24.189.2301 REPRESENTATION OF SELF AND SERVICES
(1) In representation of self or services, a licensee:
(a) shall display the psychologist's current license to practice psychology on the premises of the professional office;
(b) shall not represent him/herself as a psychologist while the practitioner's license is currently suspended, revoked or not renewed;
(c) shall not use fraud, misrepresentation or deception in obtaining a psychology license, in passing a psychology licensing examination, in assisting another to obtain a psychology license or to pass a psychology licensing examination;
(d) shall not aid or abet an unlicensed person in misrepresenting the person's professional credentials or in practicing when a license is required, or otherwise illegally engaging in the practice of psychology;
(e) shall not promote the use of psychological assessment techniques by unqualified persons;
(f) shall not use fraud, misrepresentation or deception in billing clients or third party payors, in providing psychological services, in reporting the results of psychological evaluations or services or in conducting any other activity related to the practice of psychology.
(2) In regard to advertising, a licensee or license applicant:
(a) shall not engage in advertising that is false, fraudulent or misleading;
(b) shall identify paid advertisements as such, unless it is already apparent from the context;
(c) shall not solicit testimonials from current psychotherapy clients, patients or other persons who, because of their particular circumstances, are vulnerable to undue influence;
(d) shall not induce a client to solicit business on behalf of the psychologist;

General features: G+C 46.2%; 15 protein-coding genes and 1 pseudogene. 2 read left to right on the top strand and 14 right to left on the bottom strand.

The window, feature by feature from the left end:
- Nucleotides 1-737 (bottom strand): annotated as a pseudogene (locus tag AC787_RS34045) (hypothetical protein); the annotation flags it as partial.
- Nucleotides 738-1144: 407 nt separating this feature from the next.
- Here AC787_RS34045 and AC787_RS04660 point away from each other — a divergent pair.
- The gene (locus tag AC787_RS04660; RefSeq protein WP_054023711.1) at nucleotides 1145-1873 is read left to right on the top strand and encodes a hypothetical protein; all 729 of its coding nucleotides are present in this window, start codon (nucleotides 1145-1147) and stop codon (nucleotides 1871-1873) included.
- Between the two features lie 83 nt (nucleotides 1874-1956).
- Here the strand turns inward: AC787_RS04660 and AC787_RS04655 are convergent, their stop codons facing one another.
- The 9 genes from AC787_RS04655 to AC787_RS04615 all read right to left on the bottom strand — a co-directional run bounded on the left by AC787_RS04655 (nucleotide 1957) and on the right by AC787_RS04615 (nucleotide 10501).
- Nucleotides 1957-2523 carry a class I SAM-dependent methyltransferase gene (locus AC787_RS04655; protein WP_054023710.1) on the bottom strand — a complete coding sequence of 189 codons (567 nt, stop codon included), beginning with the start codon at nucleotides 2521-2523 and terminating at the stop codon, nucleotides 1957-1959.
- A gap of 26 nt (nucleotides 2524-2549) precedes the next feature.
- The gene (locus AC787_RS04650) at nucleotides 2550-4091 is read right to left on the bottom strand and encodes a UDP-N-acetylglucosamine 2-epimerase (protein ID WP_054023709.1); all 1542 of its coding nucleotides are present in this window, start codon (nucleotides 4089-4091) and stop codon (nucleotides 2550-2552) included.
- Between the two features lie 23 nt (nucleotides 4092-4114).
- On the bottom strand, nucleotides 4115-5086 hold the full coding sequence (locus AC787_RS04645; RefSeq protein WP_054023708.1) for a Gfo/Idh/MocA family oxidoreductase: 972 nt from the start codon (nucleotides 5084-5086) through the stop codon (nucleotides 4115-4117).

(e) shall take professional responsibility when engaging others to create or place public statements that promote their professional practice, products or activities.
(3) In regard to representation in the public arena, a licensee or license applicant:
(a) shall make reasonable efforts to prevent others whom they do not control (such as employers, publishers, sponsors, organizational clients and representatives of the print or broadcast media) from making deceptive statements concerning psychologists' practice or professional or scientific activities;
(b) shall make reasonable efforts to correct deceptive statements about their work or misuse of their work made by others;
(c) shall not compensate the press (radio, television or other communication media) , or their employees, in return for publicity or a news item;
(d) shall not make public statements that are false, deceptive, misleading or fraudulent (either by omission or commission) concerning licensee's research, practice or concerning other work activities or those of persons or organizations with which they are affiliated;
(i) As examples (and not in limitation) of this rule, psychologists shall not make false or deceptive statements concerning their:
(A) training, experience or competence;
(B) academic degrees;
(D) institutional or association affiliations;
(F) the scientific or clinical basis for, or results or degree of, success of their services;
(G) fees; or
(H) publications or research findings;
(e) shall, when providing advice or comment when a defined professional relationship does not exist, take reasonable precautions to ensure that the statements are based on appropriate psychological literature and practice. Furthermore, the psychologist shall take reasonable precautions to ensure that the recipient of such information does not infer that a defined professional relationship has been established with the psychologist personally;
(f) shall not engage, directly or through agents, in uninvited in-person solicitation of business from actual or potential psychotherapy patients or clients or other persons who, because of their particular circumstances, are vulnerable to undue influence. However, this does not preclude attempting to implement appropriate collateral contacts with significant others for the purpose of benefiting an already engaged therapy patient;
(g) shall not associate with, or permit the psychologist's name to be used in connection with, any services or products in such a way as to misrepresent the services or products, the degree of the psychologist's responsibility for the services or products, or the nature of the psychologist's association with the services or products.
History: 37-1-131, 37-1-319, 37-17-202, MCA; IMP, 37-1-131, 37-1-316, 37-17-101, MCA; NEW, 1998 MAR p. 927, Eff. 4/17/98; AMD, 2004 MAR p. 1474, Eff. 7/2/04; TRANS, from Commerce, 2004 MAR p. 2282.